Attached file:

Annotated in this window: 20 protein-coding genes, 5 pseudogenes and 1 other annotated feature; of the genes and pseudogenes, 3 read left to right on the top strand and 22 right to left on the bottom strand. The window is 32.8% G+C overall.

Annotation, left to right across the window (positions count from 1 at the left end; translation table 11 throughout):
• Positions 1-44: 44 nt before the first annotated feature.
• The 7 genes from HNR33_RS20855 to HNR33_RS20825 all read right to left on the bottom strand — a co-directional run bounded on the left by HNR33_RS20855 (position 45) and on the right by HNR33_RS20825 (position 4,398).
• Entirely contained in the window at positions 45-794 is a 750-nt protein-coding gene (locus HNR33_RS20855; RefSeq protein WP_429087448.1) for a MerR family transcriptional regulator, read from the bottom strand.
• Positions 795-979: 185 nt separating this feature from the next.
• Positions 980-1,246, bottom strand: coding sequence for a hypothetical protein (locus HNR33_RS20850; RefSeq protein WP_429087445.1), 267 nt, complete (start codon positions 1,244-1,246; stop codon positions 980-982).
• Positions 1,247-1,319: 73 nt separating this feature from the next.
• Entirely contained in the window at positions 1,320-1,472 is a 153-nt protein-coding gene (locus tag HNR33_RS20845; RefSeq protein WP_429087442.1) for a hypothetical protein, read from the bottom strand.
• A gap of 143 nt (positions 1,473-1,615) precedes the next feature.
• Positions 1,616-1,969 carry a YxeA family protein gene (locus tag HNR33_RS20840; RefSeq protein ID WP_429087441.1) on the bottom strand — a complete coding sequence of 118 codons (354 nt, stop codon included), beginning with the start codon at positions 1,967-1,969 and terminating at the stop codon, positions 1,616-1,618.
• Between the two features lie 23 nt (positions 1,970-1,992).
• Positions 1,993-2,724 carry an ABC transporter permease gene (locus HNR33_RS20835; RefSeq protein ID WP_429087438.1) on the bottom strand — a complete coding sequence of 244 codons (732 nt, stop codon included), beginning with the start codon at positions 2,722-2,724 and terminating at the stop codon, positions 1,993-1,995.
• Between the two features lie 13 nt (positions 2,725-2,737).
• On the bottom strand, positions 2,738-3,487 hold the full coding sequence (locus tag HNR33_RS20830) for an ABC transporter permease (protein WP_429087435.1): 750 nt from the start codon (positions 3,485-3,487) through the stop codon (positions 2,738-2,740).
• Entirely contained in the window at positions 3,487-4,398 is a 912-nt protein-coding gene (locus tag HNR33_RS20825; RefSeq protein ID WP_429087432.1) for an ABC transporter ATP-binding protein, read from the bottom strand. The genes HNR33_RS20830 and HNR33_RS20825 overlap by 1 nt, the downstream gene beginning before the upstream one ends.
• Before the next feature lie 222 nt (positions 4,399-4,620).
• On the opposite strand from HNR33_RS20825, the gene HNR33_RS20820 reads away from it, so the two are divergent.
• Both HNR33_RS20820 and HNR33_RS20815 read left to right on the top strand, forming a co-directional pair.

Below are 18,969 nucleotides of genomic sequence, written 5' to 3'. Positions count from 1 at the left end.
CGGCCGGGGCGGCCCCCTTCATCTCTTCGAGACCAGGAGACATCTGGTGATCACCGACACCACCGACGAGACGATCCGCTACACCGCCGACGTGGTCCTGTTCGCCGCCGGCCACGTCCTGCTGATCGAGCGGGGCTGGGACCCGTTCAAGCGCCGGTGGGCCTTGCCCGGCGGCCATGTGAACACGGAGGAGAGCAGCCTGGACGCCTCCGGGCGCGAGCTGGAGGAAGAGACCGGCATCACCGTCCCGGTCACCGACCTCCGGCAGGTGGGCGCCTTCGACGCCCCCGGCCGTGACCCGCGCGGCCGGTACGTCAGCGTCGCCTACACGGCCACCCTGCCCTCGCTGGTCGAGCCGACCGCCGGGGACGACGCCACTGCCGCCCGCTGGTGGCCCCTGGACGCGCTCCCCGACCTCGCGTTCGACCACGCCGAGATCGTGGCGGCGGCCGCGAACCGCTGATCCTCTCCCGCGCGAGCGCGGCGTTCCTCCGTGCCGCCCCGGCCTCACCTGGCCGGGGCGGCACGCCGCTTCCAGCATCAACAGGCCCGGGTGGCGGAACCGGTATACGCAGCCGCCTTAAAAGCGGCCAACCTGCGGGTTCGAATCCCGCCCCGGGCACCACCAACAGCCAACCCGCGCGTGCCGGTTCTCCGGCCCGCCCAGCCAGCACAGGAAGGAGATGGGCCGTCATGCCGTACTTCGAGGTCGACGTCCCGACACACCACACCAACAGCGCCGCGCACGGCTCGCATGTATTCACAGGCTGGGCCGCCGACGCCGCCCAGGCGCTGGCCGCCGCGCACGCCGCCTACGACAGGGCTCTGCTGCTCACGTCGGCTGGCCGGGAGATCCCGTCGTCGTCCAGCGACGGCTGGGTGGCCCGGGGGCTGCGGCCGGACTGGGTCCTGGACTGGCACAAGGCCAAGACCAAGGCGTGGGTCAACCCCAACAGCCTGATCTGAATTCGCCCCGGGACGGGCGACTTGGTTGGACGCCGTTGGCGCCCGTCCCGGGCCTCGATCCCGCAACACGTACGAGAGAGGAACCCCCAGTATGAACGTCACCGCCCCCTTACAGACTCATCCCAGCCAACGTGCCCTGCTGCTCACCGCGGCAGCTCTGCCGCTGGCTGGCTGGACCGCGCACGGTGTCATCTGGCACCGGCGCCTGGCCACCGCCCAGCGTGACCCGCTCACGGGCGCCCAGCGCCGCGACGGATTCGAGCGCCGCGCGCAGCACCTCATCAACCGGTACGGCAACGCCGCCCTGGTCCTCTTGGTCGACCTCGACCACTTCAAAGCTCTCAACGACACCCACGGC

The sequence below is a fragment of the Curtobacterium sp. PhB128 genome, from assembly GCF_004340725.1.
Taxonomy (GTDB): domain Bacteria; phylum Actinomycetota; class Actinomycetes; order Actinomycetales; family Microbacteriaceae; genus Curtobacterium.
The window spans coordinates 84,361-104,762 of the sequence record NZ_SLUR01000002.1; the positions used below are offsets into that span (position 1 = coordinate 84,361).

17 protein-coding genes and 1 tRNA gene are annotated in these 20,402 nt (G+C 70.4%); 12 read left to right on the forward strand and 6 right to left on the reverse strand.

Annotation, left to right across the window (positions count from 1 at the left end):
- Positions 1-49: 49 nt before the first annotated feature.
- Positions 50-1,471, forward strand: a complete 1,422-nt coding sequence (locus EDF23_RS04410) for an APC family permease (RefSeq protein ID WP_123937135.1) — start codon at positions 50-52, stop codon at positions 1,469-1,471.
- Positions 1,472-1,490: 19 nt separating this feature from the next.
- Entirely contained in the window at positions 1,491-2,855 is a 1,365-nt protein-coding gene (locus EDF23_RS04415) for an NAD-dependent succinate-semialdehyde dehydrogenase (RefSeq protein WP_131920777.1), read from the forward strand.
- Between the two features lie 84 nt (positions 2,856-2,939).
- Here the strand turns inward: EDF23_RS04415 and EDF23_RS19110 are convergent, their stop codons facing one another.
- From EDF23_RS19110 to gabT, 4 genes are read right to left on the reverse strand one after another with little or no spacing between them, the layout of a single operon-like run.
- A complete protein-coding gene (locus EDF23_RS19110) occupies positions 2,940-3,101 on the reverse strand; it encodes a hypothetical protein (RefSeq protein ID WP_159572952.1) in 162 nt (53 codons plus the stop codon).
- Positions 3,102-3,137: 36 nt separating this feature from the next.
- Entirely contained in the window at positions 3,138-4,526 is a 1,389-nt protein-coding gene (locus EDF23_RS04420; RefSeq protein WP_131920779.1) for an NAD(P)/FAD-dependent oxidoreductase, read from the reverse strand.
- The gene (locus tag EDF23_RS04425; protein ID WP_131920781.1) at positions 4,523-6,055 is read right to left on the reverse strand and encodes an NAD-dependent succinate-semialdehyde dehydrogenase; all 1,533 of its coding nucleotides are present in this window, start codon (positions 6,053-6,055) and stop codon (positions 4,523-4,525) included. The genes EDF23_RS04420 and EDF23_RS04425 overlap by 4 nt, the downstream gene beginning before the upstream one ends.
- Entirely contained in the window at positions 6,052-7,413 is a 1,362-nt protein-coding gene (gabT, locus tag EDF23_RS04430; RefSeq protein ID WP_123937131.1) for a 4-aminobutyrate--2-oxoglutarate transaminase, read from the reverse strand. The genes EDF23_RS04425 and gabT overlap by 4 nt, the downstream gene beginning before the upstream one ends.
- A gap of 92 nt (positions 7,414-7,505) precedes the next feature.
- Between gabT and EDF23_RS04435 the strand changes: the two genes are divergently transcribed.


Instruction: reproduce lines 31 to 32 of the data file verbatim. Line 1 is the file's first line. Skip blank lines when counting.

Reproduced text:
- Between the two features lie 84 nt (positions 2,856-2,939).
- Here the strand turns inward: EDF23_RS04415 and EDF23_RS19110 are convergent, their stop codons facing one another.